24. Needless to say the solitary evidence of the prosecutrix to bring home the charge of abduction and commission of rape by the Appellant does not inspire confidence and is not of sterling quality. In our opinion, it is neither prudent nor safe to hold the Appellant guilty of commission of the said offence. We hold so, on account of many other circumstances, which are against the prosecution, narrated hereinbelow:
25. Admittedly, no identification parade was conducted to identify the Appellant as the description given by prosecutrix about the details did not match with his appearance. All through, she has been describing the Appellant as gitta (short statured) man with beard, whereas a statement before the Bench has been made by learned counsel for Appellant, after verification from the Appellant's wife, that he is 5' 6" tall. This fact has been independently corroborated by the jailor's report on this specific query. Even though a man having height of 5' 6" cannot be said to be tall but by no stretch of imagination, he could be called a gitta (short statured) man.
26. Admittedly she was already shown the Appellant and other accused at the Police Station, after they were arrested. Thus, her dock identification in Court had become meaningless.
27. No spot maps were prepared either by the Naib Tehsildar or by the Investigaing Officer to show the size of the room. If the size of the room was so small then it could not have been possible to accommodate 7 persons and also allowing the Appellant to commit the offence of rape. If the size of the room could have been verified, then the very genesis of commission of the offence by the Appellant would fall flat. This could have been possible to ascertain only if spot map had been prepared. This was a lacuna on the part of the investigating agency and prosecution, the benefit of which must accrue to the Appellant.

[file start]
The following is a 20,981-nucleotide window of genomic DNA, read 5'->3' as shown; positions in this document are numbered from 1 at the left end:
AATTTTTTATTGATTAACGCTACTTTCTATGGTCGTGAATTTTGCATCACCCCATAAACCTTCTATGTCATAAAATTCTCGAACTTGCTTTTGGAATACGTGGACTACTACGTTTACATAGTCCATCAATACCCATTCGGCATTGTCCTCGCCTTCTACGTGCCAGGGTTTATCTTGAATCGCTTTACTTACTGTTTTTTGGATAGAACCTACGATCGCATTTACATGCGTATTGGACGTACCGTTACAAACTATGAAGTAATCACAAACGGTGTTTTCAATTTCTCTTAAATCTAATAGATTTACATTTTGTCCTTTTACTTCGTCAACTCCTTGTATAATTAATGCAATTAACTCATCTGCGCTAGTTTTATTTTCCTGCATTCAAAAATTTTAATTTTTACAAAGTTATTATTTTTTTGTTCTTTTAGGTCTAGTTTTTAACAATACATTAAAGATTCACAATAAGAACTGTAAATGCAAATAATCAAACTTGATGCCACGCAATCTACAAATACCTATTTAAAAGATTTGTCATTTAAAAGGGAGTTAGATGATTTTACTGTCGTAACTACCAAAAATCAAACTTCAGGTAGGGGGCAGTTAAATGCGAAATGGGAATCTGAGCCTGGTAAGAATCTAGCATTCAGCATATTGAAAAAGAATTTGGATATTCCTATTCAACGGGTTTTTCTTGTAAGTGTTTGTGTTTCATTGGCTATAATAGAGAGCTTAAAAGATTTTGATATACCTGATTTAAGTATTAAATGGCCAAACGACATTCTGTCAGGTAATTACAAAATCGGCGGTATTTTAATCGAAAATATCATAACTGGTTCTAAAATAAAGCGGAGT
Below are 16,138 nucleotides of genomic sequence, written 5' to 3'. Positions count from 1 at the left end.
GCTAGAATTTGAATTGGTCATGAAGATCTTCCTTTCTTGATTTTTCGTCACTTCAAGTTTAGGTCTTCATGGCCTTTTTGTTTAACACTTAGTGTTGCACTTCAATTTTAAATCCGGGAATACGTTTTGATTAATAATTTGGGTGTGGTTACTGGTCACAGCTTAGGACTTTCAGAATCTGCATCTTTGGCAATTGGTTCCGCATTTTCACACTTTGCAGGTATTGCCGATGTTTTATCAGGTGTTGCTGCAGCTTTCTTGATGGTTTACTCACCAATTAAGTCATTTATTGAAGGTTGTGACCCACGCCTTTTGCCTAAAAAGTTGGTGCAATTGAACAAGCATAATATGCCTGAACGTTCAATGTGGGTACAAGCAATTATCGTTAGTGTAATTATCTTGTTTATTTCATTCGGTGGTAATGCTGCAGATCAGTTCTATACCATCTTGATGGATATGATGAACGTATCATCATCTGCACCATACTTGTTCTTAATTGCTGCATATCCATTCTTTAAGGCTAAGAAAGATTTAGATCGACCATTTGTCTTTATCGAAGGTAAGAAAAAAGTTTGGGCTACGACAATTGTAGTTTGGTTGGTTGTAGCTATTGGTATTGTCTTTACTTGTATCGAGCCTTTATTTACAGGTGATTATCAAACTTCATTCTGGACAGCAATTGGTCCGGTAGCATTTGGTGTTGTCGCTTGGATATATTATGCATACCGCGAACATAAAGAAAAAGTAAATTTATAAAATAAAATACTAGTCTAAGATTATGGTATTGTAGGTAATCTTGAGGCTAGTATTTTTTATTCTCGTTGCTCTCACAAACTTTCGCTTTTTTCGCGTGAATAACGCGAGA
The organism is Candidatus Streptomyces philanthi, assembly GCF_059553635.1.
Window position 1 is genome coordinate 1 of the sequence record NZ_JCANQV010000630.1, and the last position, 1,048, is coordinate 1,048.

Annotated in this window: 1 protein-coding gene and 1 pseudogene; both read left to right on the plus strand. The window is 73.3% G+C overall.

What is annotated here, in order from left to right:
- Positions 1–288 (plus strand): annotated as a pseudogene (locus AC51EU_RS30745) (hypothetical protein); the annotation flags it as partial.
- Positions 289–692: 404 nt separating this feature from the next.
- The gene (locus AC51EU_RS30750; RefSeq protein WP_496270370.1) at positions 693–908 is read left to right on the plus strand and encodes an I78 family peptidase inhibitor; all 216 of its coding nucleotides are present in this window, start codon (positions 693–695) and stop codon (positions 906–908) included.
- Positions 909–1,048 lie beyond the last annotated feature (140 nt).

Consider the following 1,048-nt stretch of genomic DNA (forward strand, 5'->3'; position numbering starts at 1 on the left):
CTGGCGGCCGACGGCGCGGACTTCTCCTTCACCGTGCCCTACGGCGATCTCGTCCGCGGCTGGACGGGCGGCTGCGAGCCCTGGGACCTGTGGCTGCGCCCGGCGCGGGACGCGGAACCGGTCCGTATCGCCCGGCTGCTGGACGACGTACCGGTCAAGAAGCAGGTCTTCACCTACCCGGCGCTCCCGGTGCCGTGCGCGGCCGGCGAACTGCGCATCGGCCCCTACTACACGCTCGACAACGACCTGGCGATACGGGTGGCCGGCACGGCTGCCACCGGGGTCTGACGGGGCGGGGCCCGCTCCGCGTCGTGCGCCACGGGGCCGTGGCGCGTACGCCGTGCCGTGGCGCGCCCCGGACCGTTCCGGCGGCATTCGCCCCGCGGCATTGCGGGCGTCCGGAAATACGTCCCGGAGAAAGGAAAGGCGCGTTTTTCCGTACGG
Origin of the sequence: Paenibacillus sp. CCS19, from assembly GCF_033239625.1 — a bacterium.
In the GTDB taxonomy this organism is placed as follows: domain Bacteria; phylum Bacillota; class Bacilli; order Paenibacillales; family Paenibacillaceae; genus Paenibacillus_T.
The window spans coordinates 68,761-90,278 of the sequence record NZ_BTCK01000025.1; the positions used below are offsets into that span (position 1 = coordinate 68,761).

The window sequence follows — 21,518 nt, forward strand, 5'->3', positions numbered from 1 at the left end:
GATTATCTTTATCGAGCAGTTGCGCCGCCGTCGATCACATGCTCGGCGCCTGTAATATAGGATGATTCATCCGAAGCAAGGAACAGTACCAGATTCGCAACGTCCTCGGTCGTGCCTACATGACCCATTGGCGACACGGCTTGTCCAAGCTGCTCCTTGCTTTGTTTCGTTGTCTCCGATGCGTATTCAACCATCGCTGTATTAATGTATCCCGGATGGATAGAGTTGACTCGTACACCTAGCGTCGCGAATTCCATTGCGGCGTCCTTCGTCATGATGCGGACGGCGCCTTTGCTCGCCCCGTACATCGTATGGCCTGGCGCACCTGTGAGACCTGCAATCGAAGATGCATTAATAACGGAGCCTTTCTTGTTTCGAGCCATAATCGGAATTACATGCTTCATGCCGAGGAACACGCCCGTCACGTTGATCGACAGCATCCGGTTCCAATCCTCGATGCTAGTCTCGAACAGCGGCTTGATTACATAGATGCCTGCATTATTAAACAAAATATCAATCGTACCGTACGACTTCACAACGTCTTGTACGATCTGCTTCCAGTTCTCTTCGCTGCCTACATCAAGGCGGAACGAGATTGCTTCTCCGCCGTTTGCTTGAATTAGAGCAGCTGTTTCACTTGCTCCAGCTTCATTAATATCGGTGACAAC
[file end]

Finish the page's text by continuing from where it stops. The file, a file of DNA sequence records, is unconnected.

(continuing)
28. PW-11, Sohan Singh, Inspector/ SHO had not gone to see the spot at all. He has admitted this in the following manner in his cross-examination:-
"Since I have never visited house No. 919/13, no site plan of that house was prepared. Because the prosecutrix herself has not stated the number of house. She was even unable to identify this house. I did not take the prosecutrix in house No. 919/13 inspite of the fact disclosed by accused on 27.6.1994."
This certainly reflects and shows the casual manner in which the investigation was conducted.
29. PW-13, Sub Inspector Ramji Lal, has also admitted this fact by making the following statements: